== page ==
Editor: Does Wiley Rein’s pro bono program have a particular focus for the entire firm or do the interests of the lawyers determine the cases undertaken?
Howard: Our work is largely dictated by the established relationships we have with a number of local legal services providers as well as the interests of individual lawyers who have particular concerns and passions to which they would like to devote some of their volunteer time.
Editor: Do you intend to extend pro bono services across all practice groups, not just the litigators?
Howard: Absolutely. In fact, we already have some representative engagements that are not litigation oriented. Our corporate lawyers have done a fairly substantial amount of 501(c)(3) nonprofit organization work, including incorporating those entities. One example of a non-litigation project that drew upon both our corporate and communications expertise was a project with the Mobile Giving Foundation. We were able to help disaster response organizations, such as the Red Cross, to facilitate the ability of donors to pledge donations by way of text messages.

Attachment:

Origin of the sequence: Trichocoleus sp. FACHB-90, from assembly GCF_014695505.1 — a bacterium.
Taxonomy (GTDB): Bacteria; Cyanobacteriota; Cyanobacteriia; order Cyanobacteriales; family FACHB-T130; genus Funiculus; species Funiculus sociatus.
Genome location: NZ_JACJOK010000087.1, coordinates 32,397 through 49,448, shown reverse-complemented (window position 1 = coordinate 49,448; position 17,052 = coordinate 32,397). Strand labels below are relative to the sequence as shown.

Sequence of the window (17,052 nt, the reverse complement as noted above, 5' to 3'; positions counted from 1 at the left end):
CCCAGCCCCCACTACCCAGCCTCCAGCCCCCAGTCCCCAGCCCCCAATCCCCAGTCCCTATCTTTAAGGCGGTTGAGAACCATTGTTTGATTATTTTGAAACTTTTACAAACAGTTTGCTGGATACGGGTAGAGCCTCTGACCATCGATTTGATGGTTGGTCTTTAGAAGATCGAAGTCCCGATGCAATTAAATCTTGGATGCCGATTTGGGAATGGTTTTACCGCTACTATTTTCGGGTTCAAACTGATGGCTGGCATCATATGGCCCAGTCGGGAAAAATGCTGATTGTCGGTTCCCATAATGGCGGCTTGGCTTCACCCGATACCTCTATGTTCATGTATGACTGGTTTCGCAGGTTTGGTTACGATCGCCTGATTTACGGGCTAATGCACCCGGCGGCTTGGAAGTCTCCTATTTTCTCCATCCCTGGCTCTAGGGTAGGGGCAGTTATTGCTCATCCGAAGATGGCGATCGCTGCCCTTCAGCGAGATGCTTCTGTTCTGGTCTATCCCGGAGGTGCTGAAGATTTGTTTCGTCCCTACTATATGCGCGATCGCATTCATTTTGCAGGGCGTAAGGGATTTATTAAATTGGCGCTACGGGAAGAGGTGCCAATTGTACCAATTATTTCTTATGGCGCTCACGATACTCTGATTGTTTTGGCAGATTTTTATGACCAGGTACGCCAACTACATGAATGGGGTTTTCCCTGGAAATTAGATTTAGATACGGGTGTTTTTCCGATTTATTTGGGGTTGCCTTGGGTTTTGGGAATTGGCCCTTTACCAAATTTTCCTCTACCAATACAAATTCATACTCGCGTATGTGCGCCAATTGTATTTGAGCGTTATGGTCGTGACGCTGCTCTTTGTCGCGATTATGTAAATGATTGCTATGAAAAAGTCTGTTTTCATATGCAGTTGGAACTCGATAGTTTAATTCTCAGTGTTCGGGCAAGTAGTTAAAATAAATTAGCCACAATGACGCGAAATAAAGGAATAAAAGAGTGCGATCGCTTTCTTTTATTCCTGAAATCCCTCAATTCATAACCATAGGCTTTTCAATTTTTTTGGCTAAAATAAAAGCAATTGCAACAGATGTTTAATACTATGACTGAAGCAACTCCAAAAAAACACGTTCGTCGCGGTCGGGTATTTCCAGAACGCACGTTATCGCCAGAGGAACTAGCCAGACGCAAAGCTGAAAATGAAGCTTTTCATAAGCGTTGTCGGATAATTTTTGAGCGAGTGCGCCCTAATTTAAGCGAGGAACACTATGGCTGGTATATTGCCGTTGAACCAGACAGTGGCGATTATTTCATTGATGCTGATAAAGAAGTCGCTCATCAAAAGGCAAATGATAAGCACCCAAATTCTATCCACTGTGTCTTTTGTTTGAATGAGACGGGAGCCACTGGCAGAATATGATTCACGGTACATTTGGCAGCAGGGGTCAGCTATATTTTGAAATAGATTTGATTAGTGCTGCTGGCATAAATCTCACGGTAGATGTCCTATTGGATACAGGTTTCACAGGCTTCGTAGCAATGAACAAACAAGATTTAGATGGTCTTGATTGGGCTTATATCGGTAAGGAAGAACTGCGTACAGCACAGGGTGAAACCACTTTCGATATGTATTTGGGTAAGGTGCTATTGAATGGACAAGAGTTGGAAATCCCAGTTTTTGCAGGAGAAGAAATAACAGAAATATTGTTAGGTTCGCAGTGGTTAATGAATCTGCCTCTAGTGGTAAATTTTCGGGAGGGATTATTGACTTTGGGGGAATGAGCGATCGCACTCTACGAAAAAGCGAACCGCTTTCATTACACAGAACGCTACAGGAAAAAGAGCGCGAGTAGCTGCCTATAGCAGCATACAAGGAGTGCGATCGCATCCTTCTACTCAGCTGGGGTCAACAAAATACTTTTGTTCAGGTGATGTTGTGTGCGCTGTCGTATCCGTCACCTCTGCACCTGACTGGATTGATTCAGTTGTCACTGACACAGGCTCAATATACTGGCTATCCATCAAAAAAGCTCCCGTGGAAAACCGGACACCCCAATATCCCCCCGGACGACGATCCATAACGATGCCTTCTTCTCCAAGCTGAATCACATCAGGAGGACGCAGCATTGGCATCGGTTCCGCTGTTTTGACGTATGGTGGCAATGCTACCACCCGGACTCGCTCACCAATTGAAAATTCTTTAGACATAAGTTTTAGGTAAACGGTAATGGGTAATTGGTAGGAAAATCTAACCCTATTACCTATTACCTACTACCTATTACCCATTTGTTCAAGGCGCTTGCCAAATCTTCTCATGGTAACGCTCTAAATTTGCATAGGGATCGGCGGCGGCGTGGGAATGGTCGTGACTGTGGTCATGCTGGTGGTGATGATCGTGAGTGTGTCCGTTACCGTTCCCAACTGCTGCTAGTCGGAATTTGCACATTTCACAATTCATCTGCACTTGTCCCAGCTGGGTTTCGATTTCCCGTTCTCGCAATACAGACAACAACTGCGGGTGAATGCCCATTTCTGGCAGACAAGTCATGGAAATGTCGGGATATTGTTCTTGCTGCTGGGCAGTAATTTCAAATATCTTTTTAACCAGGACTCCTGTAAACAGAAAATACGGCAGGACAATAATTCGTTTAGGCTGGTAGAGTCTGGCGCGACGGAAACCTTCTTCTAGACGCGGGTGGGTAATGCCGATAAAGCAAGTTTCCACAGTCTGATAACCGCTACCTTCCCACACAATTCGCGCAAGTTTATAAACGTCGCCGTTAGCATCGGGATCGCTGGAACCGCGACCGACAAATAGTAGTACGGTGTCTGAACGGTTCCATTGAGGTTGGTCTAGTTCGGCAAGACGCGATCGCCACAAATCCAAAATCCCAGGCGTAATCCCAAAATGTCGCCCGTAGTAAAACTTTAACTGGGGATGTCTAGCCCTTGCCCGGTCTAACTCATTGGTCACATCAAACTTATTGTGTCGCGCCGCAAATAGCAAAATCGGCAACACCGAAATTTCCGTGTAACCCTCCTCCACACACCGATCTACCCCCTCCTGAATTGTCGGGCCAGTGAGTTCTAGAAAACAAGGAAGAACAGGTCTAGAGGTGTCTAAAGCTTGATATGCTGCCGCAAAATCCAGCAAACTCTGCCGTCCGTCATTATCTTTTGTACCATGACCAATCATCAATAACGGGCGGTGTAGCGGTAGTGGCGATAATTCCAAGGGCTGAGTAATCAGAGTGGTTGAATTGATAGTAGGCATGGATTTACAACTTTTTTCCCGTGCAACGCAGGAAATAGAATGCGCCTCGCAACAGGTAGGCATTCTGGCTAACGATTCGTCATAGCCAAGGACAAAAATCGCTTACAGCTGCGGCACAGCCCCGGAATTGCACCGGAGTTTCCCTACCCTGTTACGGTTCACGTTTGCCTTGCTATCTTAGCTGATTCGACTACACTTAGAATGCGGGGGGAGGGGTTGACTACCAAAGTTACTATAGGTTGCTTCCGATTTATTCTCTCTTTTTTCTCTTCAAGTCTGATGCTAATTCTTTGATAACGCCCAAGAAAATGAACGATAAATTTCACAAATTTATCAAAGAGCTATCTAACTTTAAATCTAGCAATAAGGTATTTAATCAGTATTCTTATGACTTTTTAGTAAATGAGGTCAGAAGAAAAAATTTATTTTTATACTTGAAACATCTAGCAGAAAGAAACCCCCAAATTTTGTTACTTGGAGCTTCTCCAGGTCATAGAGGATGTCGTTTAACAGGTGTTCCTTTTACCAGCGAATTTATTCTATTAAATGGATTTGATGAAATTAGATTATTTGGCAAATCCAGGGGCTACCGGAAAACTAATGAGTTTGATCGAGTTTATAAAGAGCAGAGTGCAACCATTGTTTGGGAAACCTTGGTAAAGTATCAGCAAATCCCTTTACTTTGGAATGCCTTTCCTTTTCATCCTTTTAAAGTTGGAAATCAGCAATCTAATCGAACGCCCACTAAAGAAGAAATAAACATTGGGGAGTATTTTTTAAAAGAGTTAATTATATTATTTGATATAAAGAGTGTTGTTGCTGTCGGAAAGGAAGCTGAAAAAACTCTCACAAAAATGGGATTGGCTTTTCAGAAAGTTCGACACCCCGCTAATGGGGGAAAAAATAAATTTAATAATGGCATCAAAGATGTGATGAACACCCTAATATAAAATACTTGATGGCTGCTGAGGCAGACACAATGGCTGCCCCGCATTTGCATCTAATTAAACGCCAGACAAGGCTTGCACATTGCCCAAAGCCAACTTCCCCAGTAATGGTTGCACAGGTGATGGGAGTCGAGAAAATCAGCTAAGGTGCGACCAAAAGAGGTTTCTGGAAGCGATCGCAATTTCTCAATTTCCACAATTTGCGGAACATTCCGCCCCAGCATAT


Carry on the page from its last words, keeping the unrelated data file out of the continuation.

Editor: Does the firm credit associates with billable hours for time spent on pro bono?
Howard: We do. At the associate level we credit up to 50 hours annually as essentially billable hours, which comes into play not only with respect to meeting their targets for compensation and advancement and bonus purposes, but also in terms of qualitative evaluations that play into how a person progresses in the firm. If an associate does really good work on a pro bono project, it is evaluated and taken into account in much the same way as that type of performance would be taken into account on a billable matter.